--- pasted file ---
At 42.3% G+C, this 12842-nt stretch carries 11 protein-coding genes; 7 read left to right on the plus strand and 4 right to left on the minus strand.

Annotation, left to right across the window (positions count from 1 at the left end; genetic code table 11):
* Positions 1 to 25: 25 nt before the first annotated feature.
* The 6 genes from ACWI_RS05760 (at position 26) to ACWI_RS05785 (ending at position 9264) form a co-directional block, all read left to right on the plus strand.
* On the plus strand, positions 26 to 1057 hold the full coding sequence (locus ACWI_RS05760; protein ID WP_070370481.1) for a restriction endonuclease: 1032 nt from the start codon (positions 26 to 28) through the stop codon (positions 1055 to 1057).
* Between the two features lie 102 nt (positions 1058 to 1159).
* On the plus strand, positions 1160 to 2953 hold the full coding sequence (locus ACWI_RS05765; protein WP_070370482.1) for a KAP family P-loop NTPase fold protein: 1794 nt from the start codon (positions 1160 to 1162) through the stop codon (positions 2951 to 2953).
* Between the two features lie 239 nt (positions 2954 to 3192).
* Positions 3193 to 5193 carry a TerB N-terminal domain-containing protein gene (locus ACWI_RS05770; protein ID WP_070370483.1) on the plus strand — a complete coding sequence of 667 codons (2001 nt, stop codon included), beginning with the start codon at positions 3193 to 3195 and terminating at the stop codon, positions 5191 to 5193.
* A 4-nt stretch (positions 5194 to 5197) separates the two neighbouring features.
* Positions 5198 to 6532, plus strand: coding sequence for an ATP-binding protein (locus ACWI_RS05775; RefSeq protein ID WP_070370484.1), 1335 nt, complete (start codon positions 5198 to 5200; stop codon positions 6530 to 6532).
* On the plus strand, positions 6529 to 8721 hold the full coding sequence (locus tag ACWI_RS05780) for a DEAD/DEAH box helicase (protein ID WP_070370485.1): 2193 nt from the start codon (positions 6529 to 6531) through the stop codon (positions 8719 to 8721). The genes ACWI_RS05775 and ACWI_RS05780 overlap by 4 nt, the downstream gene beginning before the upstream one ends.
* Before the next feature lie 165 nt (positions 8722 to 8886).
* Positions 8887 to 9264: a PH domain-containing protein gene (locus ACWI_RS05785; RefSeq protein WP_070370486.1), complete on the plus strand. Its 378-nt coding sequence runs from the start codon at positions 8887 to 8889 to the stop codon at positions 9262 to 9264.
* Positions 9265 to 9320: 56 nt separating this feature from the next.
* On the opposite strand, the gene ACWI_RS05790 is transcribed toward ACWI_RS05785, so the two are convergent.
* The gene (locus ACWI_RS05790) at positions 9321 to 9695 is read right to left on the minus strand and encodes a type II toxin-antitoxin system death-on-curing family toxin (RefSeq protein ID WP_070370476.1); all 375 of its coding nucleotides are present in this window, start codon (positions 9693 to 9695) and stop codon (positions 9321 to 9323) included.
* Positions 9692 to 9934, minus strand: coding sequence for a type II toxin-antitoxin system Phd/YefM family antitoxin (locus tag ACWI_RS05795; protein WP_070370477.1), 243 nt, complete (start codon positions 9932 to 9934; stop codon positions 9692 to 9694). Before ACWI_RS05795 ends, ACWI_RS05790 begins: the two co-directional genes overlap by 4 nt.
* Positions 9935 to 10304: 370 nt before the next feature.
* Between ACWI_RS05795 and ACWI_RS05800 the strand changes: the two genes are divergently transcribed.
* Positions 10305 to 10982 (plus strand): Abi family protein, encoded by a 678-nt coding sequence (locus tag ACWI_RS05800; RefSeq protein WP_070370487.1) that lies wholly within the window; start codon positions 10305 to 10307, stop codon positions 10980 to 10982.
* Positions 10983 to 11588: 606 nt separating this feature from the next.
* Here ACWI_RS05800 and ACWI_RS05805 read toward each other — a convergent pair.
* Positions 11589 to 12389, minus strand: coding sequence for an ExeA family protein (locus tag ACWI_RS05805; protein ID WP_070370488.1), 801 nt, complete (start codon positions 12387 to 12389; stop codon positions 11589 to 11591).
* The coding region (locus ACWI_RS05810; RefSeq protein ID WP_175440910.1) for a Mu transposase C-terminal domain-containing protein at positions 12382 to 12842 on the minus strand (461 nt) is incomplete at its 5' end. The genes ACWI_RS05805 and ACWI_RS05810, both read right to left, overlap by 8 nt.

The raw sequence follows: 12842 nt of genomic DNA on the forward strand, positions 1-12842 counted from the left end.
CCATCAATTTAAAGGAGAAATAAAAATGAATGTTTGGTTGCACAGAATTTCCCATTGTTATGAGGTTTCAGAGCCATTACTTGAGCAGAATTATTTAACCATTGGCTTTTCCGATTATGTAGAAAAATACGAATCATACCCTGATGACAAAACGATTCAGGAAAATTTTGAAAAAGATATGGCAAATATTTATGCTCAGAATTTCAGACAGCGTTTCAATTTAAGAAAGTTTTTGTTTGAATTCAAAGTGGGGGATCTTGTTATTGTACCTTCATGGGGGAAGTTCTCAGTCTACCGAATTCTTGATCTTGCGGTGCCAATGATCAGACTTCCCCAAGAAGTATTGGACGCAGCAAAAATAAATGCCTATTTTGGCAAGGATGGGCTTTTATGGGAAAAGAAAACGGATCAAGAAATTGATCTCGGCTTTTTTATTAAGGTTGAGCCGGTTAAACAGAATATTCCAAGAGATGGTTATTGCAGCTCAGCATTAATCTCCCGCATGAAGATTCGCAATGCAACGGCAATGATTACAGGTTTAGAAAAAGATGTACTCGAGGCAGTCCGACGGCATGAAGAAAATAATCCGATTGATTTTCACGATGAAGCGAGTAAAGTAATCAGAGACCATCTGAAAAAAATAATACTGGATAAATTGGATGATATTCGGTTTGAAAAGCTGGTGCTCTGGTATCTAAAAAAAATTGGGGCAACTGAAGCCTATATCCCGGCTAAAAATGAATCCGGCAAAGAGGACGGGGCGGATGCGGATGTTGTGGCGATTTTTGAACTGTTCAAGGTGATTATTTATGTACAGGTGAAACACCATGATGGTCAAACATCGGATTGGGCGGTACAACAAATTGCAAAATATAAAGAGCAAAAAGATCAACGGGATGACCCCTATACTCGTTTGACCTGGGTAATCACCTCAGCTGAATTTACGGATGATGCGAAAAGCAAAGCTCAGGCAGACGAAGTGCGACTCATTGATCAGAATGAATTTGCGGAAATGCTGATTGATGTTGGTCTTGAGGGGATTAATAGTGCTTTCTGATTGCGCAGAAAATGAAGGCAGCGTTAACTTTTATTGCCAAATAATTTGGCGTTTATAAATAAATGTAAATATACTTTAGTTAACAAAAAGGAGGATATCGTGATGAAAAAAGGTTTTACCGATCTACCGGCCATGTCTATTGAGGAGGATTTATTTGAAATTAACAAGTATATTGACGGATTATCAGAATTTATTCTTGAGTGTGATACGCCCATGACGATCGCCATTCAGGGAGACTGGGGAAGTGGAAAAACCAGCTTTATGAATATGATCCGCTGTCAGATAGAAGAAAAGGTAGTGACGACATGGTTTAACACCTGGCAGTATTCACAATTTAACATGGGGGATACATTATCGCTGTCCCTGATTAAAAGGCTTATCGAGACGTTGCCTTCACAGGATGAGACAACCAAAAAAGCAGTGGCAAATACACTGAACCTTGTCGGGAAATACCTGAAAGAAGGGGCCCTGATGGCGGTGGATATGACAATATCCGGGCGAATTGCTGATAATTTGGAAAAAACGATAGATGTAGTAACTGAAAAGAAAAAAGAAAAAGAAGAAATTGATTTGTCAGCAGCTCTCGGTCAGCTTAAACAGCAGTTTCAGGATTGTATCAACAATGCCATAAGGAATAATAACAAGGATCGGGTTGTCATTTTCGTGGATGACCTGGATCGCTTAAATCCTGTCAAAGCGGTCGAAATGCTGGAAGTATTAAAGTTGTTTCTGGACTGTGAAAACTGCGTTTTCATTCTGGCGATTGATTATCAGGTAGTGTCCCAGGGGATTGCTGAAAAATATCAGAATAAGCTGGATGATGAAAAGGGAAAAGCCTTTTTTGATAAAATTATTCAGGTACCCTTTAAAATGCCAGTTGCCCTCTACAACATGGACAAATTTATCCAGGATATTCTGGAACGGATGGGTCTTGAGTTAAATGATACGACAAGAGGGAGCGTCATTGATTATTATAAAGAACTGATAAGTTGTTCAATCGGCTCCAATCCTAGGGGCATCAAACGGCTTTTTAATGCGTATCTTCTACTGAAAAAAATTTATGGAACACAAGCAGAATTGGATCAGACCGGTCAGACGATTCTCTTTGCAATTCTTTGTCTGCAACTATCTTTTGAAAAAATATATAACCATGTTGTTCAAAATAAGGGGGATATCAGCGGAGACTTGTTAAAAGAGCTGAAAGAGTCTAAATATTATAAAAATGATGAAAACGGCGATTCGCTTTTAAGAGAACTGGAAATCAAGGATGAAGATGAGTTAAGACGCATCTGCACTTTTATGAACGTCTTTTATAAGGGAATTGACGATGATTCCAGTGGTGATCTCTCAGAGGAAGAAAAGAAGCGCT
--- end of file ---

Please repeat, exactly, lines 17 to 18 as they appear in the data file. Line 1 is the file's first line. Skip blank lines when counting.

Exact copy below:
* The gene (locus ACWI_RS05790) at positions 9321 to 9695 is read right to left on the minus strand and encodes a type II toxin-antitoxin system death-on-curing family toxin (RefSeq protein ID WP_070370476.1); all 375 of its coding nucleotides are present in this window, start codon (positions 9693 to 9695) and stop codon (positions 9321 to 9323) included.
* Positions 9692 to 9934, minus strand: coding sequence for a type II toxin-antitoxin system Phd/YefM family antitoxin (locus tag ACWI_RS05795; protein WP_070370477.1), 243 nt, complete (start codon positions 9932 to 9934; stop codon positions 9692 to 9694). Before ACWI_RS05795 ends, ACWI_RS05790 begins: the two co-directional genes overlap by 4 nt.